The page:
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Ghose, Aurobindo


Indian philosopher and poet who wrote in English, best known under his title, Sri Aurobindo; b. Calcutta, Aug. 15, 1872; d. Pondicherry, Dec. 5, 1950. He was the third son of Dr. Krishnadhan Ghose and was educated at the Loretto Convent School, Darjeeling, and at St. Paul's School, London; he then went on to King's College, Cambridge, England, where he took firstclass honors in classics. After returning to India (1893), he taught French and English at Baroda College, and while engaging in literary and political journalism he published two volumes of poetry, Songs to Myrtilla (1895) and Urvasie (1896). He married Mrinalini in 1901. He entered active politics in 1906 in order to combat English efforts to partition Bengal, but his opposition led to his arrest. His practice of yoga enabled him to achieve an inner peace, which sustained him during his arrest, trial, and acquittal (190809). He thereafter withdrew from politics and retired to Pondicherry (then in French India), where he remained until his death. He edited Arya, a philosophical journal (191421), and published serially The Life Divine, The Synthesis of Yoga, The Ideal of Human Unity, and other works. He established an ashram (a retreat for spiritual aspirants) in 1922 and in his last years was mainly engaged on Savitri, an immense symbolic epic based on the ancient story of Savitri and Satyavan as related in the Sanskrit epic Mahābhārata.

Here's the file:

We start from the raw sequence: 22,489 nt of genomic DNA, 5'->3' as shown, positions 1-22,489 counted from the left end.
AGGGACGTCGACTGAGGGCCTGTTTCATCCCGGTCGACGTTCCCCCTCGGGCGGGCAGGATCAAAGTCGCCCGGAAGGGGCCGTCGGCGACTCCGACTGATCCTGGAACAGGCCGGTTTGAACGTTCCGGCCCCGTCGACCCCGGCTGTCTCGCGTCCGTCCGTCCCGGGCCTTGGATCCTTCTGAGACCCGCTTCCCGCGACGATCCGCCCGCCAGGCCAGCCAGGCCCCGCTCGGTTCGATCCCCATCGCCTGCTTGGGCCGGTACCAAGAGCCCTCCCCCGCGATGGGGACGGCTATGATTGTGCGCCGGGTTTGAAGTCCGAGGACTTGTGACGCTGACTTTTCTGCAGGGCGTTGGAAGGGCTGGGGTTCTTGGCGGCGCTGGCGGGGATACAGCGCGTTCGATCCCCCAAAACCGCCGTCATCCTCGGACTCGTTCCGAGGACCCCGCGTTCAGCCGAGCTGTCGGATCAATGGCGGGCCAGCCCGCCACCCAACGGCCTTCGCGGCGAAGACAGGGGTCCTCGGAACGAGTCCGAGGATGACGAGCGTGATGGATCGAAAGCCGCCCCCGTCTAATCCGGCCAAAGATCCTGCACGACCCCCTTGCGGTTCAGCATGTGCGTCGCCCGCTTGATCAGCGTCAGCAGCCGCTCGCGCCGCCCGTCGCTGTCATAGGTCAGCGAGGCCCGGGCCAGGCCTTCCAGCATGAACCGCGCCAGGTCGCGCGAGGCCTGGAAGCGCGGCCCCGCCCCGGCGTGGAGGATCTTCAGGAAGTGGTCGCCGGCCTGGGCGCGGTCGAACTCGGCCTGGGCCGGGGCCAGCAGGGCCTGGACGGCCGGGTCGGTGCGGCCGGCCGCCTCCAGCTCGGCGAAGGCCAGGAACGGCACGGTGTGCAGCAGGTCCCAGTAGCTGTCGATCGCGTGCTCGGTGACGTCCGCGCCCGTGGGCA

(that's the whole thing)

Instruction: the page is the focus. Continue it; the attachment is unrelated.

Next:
Ghose was a poet, a mystic, and a philosopher whose ideas bear some resemblance to those of St. thomas aquinas and Pierre teilhard de chardin. In The Life Divine Ghose tried to synthesize all knowledge into an integrated whole; and as Teilhard posited the "omega point," Ghose envisioned the "supermind"arduous spiritual striving inevitably shaping the New Man in whom the divine is radiantly revealed. Ghose's English prose is rich and sweeping; his poetry includes translations, blank verse dramas (Perseus the Deliverer, Vāsavadutta, Rodogune, Eric ), philosophical poems (e.g., Ahana ), lyrics (e.g., Thought the Paraclete ), the unfinished Ilion, a sequel to the Iliad, and the 24,000-line Savitri. In this last work the heroine symbolizes the divine force that frees the light of truth from the darkness of death. It contains (in Canto 2 of "The Book of Fate") a significant reference to Christ's drinking the bitter cup and signing salvation's testament with His blood.

Bibliography: a. ghose, The Life Divine (Pondicherry 1955); Collected Poems and Plays, 2 v. (Pondicherry 1942); Savitri (Pondicherry 1954). k. r. srinivasa iyengar, Sri Aurobindo (2d ed. Calcutta 1950). p. nandakumar, A Study of "Savitri" (Pondicherry 1962). d. a. cappadona, "Poetry as Yoga: The Spiritual Ascent of Sri Aurobindo," Horizons 7 (Fall 1980) 265284. r. a. mcdermott, ed., Six Pillars: Introductions to the Major Works of Sri Aurobindo (Chambersburg, PA 1974). r. n. minor, "Sri Aurobindo's Integral View of Other Religions," Religious Studies 15 (1979) 365377. s. h. phillips, Aurobindo's Philosophy of Brahman (Leiden, 1986). k. r. srinivasa iyengar, Sri Aurobindo: A Centenary Tribute (Pondicherry, India, 1974). f. thompson, A New Look at Aurobindo (Delhi, 1990).

[k. r. srinivasa iyengar]

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